The early morning Israeli airstrike on Tuesday that killed a top Islamic Jihad commander in the Gaza Strip carried with it a number of messages addressed to Hamas, Iran and Syria.
Just minutes after the Air Force bombed the home of Islamic Jihad’s Baha Abu al-Ata
in Gaza, killing him and his wife, another explosion took place in Damascus at the home of the deputy head of Islamic Jihad, whose headquarters are located in the Syrian city.
Israel did not take credit for the Damascus bombing, and it was unclear whether Akram al-Ajouri was killed or wounded in the strike.
Either way, Israel was saying very clearly: all of Islamic Jihad is in our sights and is a legitimate target. No one is beyond Israel’s reach.
Ata has been at the top of Israel’s target bank since September, when Islamic Jihad fired rockets at Ashdod while Prime Minister Benjamin Netanyahu was addressing a rally of Likud supporters in the run-up to the election. As the rockets were making their way to Ashdod, Netanyahu’s security detail came on stage and – in front of the cameras – quickly escorted him to a nearby secure room.
It was Ata who again last Friday night launched about a dozen rockets into Israel. It was only a matter of time before Israel settled the score with him.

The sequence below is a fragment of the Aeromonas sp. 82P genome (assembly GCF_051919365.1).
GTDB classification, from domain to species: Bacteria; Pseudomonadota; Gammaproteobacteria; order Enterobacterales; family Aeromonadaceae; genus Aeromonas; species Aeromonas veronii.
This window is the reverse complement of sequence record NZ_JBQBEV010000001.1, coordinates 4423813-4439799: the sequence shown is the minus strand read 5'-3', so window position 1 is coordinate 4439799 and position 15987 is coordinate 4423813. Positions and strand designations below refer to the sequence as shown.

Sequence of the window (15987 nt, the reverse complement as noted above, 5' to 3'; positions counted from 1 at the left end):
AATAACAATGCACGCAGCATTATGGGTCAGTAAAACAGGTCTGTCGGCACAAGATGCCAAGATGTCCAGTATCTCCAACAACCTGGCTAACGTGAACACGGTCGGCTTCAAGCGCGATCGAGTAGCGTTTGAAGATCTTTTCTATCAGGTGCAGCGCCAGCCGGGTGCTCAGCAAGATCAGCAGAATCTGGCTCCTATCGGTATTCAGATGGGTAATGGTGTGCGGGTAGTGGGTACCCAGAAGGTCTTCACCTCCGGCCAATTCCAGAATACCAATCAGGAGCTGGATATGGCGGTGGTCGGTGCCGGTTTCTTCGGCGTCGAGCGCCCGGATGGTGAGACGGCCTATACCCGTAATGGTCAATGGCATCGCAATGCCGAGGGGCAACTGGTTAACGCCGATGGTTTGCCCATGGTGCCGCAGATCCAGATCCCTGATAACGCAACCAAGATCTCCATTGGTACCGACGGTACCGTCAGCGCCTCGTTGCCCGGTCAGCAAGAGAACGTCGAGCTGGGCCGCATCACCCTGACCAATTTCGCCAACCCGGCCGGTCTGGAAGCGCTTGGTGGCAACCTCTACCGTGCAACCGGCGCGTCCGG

What happens next will depend on Islamic Jihad and Hamas. If Islamic Jihad continues to fire rockets into Israel and Hamas joins the attacks, Israel will escalate its own operation. Since the Gaza war of 2014, the IDF has accumulated an impressive list of potential targets it could strike in the event that this round of violence escalates into a major confrontation.
Then, there is Iran. Jerusalem has been on edge in recent months over the possibility that Tehran will launch an attack against Israel with cruise missiles and killer drones similar to the one that it carried out against a Saudi oil refinery two months ago. Iran’s aggression went without response from Saudi Arabia or the US, and Israel felt that the Islamic Republic might try to do something similar against the Jewish state.
What Israel showed on Tuesday is that it is not simply waiting, and is not paralyzed in fear of what Iran might do. Islamic Jihad’s primary patron is Iran, and most of its financial support comes from the ayatollahs in Tehran. Killing one of its top field commanders in Gaza and striking – allegedly – at the same time in Damascus shows that Israel is willing to take risks to keep its citizens safe.
And then there is the political situation in Israel. Blue and White leader Benny Gantz was updated about the Ata targeted killing just before it took place. He still has eight days before his mandate to form a coalition expires. If Israel embarks on a large-scale operation in Gaza, what will that mean for coalition talks? Can Gantz even negotiate with other parties while rockets are landing and airstrikes are being launched?